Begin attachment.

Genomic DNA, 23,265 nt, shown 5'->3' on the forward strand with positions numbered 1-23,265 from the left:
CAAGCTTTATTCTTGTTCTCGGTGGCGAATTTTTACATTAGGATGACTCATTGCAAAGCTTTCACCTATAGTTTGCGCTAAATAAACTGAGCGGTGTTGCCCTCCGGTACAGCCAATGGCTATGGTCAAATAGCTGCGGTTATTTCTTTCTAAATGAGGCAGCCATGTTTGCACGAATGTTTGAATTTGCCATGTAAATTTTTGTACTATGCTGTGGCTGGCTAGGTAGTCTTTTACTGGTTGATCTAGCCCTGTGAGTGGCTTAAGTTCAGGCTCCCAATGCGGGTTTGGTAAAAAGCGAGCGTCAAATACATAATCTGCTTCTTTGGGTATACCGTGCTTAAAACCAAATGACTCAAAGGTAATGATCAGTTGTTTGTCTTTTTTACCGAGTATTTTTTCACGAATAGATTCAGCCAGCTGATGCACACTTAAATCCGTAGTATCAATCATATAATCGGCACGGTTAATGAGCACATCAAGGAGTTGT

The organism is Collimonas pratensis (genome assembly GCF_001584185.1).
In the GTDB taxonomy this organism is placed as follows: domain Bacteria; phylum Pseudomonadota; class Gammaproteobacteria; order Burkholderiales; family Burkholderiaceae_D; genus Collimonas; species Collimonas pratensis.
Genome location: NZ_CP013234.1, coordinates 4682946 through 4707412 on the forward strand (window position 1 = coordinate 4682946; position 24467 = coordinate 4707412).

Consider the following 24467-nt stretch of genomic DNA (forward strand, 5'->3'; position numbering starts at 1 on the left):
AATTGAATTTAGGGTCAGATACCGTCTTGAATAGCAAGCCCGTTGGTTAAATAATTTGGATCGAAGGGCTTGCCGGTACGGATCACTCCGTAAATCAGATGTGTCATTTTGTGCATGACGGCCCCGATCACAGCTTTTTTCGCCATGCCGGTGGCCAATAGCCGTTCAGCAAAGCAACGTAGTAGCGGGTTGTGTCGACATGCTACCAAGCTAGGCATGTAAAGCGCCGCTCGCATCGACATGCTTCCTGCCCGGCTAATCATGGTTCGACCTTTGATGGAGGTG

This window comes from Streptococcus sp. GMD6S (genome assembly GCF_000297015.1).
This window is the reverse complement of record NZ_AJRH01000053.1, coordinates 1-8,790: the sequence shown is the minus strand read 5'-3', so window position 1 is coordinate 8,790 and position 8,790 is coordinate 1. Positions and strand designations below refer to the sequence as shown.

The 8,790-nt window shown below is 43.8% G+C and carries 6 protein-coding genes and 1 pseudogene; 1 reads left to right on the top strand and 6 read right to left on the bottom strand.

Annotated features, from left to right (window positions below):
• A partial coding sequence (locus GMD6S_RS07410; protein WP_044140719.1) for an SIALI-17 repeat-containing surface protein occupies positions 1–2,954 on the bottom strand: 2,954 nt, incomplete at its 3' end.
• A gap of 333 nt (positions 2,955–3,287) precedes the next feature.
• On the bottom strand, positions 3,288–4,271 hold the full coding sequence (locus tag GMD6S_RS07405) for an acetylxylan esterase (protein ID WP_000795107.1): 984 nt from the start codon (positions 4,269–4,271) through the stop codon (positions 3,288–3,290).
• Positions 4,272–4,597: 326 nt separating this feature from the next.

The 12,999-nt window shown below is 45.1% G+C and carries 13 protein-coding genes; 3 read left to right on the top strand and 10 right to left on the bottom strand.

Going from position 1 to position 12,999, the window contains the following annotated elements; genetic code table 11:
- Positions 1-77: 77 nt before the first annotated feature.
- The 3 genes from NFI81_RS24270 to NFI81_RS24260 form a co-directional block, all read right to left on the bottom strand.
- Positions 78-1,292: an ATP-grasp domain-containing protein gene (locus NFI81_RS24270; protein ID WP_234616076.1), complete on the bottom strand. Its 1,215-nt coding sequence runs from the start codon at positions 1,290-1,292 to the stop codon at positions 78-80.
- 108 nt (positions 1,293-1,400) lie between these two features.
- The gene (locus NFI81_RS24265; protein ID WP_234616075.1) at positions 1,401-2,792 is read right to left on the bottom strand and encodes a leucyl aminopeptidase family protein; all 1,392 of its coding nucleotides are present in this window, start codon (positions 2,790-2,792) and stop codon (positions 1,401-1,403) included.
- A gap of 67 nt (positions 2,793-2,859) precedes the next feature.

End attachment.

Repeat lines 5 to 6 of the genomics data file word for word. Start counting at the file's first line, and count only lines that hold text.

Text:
Genome location: NZ_CP013234.1, coordinates 4682946 through 4707412 on the forward strand (window position 1 = coordinate 4682946; position 24467 = coordinate 4707412).

Consider the following 24467-nt stretch of genomic DNA (forward strand, 5'->3'; position numbering starts at 1 on the left):